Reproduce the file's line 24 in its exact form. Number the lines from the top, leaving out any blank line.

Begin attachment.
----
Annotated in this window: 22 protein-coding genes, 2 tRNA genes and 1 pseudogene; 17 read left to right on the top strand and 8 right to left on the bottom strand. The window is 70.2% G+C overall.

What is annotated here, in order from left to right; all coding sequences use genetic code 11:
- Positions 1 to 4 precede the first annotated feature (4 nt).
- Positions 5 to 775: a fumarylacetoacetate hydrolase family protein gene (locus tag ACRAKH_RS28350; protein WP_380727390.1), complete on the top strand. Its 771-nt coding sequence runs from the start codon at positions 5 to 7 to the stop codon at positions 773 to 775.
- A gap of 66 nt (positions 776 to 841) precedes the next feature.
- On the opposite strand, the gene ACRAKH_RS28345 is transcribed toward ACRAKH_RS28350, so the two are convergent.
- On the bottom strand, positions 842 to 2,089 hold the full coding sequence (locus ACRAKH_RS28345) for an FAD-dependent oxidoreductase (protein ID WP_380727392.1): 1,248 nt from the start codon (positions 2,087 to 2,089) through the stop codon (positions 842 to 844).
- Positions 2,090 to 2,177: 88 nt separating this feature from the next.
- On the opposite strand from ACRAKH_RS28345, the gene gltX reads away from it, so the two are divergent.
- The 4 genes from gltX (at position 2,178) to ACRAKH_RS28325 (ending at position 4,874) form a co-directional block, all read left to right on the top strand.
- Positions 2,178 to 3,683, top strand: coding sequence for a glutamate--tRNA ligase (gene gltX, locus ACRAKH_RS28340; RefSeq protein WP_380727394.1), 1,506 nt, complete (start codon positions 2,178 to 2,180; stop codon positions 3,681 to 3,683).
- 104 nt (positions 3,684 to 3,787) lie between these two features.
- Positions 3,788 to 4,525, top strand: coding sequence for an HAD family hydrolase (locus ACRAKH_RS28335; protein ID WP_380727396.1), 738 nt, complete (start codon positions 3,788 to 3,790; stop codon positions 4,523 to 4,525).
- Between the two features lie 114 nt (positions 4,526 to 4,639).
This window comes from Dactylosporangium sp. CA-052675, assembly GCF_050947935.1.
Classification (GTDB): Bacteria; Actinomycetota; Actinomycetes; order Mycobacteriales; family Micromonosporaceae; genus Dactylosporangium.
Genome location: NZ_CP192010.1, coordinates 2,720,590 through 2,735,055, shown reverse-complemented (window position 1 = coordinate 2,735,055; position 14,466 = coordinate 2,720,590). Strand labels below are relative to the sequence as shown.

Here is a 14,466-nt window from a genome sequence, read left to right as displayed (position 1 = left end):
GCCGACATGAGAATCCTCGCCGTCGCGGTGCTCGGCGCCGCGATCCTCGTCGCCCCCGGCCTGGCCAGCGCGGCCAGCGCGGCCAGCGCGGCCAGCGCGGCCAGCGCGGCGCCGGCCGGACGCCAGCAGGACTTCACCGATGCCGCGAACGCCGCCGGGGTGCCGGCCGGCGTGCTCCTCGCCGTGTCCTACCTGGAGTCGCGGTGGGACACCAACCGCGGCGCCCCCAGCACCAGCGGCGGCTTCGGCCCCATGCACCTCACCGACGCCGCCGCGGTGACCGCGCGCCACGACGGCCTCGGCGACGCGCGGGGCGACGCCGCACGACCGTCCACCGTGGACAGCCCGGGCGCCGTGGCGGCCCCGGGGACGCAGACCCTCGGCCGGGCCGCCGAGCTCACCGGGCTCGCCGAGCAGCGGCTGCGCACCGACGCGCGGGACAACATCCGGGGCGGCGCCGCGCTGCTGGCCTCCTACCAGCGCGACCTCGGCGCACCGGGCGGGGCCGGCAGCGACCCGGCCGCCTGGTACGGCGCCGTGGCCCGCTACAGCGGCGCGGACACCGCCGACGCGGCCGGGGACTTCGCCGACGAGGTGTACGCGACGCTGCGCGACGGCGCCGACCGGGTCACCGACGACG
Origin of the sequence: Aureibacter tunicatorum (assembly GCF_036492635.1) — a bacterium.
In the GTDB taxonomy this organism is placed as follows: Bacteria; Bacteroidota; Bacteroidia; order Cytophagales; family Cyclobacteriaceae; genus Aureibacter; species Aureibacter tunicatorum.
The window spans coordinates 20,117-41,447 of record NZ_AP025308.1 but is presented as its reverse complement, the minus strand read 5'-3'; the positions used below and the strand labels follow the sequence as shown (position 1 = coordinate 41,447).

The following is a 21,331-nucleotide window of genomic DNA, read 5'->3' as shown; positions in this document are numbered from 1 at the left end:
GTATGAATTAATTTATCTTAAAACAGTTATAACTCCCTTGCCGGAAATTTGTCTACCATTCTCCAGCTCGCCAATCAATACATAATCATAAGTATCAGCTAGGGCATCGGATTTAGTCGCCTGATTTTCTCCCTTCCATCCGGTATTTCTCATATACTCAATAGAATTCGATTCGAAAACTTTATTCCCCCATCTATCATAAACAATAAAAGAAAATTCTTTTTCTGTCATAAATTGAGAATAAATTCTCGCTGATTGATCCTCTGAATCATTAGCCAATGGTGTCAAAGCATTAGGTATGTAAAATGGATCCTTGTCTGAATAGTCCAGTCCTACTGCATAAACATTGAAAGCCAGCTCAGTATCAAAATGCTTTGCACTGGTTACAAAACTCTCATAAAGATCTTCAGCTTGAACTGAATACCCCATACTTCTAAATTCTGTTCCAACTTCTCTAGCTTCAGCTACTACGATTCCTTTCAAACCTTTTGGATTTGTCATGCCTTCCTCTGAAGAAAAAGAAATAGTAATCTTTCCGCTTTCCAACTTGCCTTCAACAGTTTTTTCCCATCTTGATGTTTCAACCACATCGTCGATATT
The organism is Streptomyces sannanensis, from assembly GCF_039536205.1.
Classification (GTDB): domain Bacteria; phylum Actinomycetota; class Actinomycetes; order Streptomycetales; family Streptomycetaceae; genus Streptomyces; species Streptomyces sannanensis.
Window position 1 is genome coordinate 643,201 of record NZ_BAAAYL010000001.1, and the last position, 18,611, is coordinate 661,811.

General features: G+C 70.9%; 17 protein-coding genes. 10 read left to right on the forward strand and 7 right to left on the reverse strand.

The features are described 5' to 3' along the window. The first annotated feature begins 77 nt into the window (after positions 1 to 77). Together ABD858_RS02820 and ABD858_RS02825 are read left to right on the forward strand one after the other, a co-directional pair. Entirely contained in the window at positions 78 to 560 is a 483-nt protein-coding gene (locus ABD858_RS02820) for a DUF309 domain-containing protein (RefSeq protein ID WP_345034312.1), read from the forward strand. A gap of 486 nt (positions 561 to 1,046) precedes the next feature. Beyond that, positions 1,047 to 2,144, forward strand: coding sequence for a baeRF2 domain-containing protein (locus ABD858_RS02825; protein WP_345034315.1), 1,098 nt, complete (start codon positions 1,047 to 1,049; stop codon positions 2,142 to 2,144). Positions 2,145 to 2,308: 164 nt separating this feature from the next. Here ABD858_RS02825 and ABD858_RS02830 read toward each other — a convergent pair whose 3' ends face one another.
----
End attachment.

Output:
GTATGAATTAATTTATCTTAAAACAGTTATAACTCCCTTGCCGGAAATTTGTCTACCATTCTCCAGCTCGCCAATCAATACATAATCATAAGTATCAGCTAGGGCATCGGATTTAGTCGCCTGATTTTCTCCCTTCCATCCGGTATTTCTCATATACTCAATAGAATTCGATTCGAAAACTTTATTCCCCCATCTATCATAAACAATAAAAGAAAATTCTTTTTCTGTCATAAATTGAGAATAAATTCTCGCTGATTGATCCTCTGAATCATTAGCCAATGGTGTCAAAGCATTAGGTATGTAAAATGGATCCTTGTCTGAATAGTCCAGTCCTACTGCATAAACATTGAAAGCCAGCTCAGTATCAAAATGCTTTGCACTGGTTACAAAACTCTCATAAAGATCTTCAGCTTGAACTGAATACCCCATACTTCTAAATTCTGTTCCAACTTCTCTAGCTTCAGCTACTACGATTCCTTTCAAACCTTTTGGATTTGTCATGCCTTCCTCTGAAGAAAAAGAAATAGTAATCTTTCCGCTTTCCAACTTGCCTTCAACAGTTTTTTCCCATCTTGATGTTTCAACCACATCGTCGATATT